FEB 23, 2022 6:00 AM PST

Autoantibodies as Biomarkers in Immuno-oncology



Cancer still accounts for nearly 1 in every 4 deaths worldwide. New immunotherapies have the power to induce durable responses in patients with fatal cancers, but only a small percentage of patients are responsive. Not only that but clinicians are also faced with new challenges with managing harmful immune-related adverse events (irAEs). A largely overlooked immune cell type in the context of immunotherapies are B cells, which can exert both anti-tumour and tumour-promoting effects by providing co-stimulatory signals and inhibitory signals for T cell activation, cytokines, and antibodies. B-cells produce anti-tumour antibodies, which can potentially mediate antibody-dependent cellular cytotoxicity (ADCC). It is well established that many cancer types induce an antibody response, which can even be used for early diagnostic purposes. Besides anti-tumour antigen (TAA) antibodies, cancer patients also produce autoantibodies that bind to self-antigens. Breakthrough of tolerance and elevated levels of autoantibodies is also a prominent feature of many autoimmune diseases. Hence, it is particularly relevant to investigate irAEs resembling autoimmune phenotypes.

In this presentation, we will discuss how autoantibody (AAB) profiling using the bead-based multiplex Luminex® Technology combined with machine-learning procedures offers a unique tool for biomarker research. Our SeroTag platform has been developed for quantifying the serum anti-tumour and auto-antibody reactivities towards customized and pre-validated panels of protein and peptide antigens (ImmunoINSIGHT by Oncimmune®). The highly dimensional data can be used to extract predictive models, identify biomarkers, create patient subgroups and also characterize regulatory networks involving cytokine and receptors suggesting that autoantibodies actively participate in immune regulation. Case studies for applications in melanoma CPI treatment and other cancers will be discussed.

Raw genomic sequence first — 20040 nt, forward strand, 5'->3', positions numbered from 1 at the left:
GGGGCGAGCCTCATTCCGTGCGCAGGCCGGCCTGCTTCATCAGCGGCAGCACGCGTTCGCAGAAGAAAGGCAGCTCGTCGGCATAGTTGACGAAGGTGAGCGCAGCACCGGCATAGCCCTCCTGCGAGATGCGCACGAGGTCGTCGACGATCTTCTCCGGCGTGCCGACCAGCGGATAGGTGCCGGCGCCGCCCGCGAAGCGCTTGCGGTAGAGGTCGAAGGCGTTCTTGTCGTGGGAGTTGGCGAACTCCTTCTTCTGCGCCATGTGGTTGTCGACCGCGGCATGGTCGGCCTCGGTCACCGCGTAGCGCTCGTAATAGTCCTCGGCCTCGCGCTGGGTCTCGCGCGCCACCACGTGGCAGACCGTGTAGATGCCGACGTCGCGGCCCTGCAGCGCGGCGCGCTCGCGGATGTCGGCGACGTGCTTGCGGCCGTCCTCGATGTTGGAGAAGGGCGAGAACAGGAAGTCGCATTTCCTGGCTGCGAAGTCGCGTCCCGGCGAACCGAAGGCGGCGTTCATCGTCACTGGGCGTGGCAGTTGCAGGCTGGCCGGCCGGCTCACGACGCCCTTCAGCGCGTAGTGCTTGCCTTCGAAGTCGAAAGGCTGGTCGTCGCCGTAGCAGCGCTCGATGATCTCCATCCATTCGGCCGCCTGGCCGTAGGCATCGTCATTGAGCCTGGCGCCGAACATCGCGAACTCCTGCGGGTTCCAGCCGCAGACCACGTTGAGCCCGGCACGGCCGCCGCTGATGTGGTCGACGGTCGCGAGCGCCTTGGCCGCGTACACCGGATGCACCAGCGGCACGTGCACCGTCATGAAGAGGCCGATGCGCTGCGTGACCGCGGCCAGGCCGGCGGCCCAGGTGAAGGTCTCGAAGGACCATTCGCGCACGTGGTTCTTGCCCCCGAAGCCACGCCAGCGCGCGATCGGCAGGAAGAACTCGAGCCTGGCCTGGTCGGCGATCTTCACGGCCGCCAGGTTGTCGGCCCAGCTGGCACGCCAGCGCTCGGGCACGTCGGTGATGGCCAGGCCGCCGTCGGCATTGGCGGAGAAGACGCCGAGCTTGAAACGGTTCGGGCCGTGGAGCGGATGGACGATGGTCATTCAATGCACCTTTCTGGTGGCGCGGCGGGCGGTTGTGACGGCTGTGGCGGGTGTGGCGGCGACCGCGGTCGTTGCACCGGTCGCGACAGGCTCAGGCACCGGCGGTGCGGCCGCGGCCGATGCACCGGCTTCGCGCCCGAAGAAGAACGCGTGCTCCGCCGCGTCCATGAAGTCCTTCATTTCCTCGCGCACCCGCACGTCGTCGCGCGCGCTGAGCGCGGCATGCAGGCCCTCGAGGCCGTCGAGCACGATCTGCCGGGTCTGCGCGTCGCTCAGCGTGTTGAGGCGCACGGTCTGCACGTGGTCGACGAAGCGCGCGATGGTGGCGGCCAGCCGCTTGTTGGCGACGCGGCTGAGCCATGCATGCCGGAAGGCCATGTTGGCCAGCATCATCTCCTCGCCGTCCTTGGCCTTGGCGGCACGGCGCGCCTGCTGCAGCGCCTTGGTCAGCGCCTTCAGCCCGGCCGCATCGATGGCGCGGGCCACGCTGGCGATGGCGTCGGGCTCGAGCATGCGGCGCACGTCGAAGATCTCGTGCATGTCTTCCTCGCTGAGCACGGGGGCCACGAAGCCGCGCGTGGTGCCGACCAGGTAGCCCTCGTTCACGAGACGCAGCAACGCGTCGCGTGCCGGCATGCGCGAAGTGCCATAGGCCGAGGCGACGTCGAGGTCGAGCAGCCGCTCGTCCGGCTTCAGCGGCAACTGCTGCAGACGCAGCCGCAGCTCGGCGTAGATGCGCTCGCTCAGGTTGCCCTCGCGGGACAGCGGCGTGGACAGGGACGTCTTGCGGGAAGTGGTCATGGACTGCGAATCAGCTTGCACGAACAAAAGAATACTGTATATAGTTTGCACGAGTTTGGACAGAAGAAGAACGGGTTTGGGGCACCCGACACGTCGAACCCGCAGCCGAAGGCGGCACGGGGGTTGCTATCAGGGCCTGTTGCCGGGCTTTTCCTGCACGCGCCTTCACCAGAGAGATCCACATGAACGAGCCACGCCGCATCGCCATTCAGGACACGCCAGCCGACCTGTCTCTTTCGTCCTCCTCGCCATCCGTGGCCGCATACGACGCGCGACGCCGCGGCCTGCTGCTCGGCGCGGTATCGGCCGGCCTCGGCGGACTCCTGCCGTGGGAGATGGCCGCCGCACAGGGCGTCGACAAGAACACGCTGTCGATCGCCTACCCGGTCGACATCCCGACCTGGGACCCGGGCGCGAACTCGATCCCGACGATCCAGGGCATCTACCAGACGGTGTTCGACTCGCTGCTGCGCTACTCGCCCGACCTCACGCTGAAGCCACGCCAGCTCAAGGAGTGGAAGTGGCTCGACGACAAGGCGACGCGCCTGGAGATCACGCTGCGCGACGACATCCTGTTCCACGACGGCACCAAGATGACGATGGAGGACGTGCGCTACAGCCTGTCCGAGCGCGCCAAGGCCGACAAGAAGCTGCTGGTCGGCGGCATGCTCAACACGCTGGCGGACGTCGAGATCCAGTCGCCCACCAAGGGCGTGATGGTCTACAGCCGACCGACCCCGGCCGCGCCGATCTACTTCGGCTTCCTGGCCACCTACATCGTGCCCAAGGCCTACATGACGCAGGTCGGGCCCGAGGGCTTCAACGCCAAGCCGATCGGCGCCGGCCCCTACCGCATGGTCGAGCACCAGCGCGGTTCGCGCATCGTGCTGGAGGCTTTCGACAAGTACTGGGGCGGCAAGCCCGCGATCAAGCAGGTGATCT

Thus, autoantibodies hold the potential to serve as biomarkers of a sustained humoral anti-tumour response in cancer patients treated with immunotherapeutic approaches. Autoantibody measurements can be performed using easily accessible ‘liquid biopsy’ serum samples with minimal sample consumption and high stability. The deployment of an autoantibody immune assay can be easily achieved during clinical development using the identified reactive proteins and standard assay systems.

Learning Objectives:

1. Discuss autoantibodies and how they are relevant immunological biomarkers.

2. Explain how autoantibodies can also target cytokines, receptors they are involved in immune regulation.

3. Explain how autoantibody multiplexing and individual assays can be deployed during clinical research.

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